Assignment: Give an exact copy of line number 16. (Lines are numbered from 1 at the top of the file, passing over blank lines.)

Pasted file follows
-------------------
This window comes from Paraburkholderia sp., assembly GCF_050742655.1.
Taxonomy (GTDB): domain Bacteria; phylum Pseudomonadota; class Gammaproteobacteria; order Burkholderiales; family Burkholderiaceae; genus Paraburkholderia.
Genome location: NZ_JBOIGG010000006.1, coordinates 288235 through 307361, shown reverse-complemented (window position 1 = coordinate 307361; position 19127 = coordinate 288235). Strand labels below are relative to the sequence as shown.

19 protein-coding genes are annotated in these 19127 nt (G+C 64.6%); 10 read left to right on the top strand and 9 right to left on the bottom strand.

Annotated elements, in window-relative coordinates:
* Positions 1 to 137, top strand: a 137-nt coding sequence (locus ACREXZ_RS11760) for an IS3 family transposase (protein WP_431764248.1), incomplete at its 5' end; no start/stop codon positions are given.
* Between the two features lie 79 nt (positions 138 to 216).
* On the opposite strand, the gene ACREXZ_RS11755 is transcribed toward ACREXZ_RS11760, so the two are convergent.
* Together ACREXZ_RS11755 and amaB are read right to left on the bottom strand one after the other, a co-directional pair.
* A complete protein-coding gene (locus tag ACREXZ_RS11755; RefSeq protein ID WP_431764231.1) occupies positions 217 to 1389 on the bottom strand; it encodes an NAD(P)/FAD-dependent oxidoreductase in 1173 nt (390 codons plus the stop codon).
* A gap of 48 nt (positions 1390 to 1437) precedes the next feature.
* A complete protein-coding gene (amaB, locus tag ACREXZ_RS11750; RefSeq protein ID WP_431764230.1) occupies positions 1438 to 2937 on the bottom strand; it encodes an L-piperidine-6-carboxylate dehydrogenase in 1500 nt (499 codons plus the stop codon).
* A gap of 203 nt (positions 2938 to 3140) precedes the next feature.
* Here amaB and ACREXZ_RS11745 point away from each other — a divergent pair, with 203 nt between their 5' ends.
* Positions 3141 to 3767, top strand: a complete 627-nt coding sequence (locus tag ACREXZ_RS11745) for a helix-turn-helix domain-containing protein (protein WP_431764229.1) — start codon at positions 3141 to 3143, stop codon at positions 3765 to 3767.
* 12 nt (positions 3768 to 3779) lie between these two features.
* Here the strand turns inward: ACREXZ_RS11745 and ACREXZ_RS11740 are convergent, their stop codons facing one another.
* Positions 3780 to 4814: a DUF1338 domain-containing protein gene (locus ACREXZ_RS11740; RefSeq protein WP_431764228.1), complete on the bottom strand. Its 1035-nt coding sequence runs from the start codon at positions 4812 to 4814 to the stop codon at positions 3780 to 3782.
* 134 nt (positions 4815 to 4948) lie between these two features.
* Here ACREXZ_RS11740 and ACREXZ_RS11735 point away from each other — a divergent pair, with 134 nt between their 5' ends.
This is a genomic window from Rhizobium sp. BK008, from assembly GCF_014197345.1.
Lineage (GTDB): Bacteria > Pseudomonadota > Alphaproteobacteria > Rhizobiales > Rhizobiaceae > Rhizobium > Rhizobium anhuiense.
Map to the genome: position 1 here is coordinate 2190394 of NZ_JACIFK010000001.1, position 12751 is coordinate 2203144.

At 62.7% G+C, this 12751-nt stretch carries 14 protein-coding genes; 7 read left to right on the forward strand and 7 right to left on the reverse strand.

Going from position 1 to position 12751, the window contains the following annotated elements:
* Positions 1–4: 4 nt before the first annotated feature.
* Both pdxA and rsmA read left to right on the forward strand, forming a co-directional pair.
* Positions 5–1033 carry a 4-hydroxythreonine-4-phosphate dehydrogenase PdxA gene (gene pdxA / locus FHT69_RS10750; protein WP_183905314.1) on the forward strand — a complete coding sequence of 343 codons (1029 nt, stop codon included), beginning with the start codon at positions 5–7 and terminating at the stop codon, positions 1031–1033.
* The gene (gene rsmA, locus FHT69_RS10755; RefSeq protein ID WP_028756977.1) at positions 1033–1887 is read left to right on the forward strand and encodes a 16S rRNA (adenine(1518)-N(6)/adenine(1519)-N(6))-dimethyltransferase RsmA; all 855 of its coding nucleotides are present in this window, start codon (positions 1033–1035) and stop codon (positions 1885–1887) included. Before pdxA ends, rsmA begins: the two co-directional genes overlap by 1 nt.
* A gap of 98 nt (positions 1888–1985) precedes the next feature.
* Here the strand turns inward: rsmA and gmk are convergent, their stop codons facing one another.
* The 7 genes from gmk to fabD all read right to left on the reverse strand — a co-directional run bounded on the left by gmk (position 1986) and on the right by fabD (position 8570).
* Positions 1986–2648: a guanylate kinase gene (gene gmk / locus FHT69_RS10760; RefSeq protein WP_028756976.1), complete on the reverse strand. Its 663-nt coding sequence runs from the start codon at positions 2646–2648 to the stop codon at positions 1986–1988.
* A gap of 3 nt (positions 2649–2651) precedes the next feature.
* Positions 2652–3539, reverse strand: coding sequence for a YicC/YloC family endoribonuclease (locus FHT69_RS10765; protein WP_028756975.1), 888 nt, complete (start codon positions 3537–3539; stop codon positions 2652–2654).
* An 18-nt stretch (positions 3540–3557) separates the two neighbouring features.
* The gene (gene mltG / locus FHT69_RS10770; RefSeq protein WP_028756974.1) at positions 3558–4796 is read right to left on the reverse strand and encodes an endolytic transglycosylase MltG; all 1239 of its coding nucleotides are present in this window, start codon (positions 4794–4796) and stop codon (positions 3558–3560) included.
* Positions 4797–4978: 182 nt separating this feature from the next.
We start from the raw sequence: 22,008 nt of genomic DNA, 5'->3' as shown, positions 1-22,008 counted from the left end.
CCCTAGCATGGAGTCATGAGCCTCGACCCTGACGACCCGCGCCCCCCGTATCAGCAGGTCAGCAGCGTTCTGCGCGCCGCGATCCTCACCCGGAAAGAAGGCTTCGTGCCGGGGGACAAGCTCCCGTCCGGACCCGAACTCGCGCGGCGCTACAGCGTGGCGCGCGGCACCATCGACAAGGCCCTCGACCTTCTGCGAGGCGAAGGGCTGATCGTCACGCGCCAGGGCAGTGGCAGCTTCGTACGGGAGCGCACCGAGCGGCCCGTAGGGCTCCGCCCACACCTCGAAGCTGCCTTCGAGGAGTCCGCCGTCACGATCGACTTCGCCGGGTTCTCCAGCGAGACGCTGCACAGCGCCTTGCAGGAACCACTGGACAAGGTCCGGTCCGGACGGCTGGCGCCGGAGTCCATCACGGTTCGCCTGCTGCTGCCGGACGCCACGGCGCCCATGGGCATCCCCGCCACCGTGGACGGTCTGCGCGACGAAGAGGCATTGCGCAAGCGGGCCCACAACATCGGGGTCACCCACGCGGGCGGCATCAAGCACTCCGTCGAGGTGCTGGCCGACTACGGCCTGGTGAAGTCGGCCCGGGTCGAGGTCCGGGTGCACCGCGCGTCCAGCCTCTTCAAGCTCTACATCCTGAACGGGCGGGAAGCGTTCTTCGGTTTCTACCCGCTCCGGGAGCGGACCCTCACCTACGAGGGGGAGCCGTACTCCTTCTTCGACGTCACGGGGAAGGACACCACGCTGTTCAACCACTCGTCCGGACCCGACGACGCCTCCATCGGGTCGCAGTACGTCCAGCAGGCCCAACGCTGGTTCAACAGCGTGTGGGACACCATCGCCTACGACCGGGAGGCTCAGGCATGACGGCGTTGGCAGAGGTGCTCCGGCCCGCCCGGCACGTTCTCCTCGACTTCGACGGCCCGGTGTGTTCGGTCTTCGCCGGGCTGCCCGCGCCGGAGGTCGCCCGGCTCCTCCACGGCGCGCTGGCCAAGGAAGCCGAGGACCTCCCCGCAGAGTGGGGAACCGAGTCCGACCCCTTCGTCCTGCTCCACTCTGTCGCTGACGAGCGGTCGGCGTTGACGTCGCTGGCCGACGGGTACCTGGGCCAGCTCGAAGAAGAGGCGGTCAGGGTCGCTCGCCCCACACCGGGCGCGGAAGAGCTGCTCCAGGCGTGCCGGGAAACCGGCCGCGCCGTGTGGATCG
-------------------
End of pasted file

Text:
* 12 nt (positions 3768 to 3779) lie between these two features.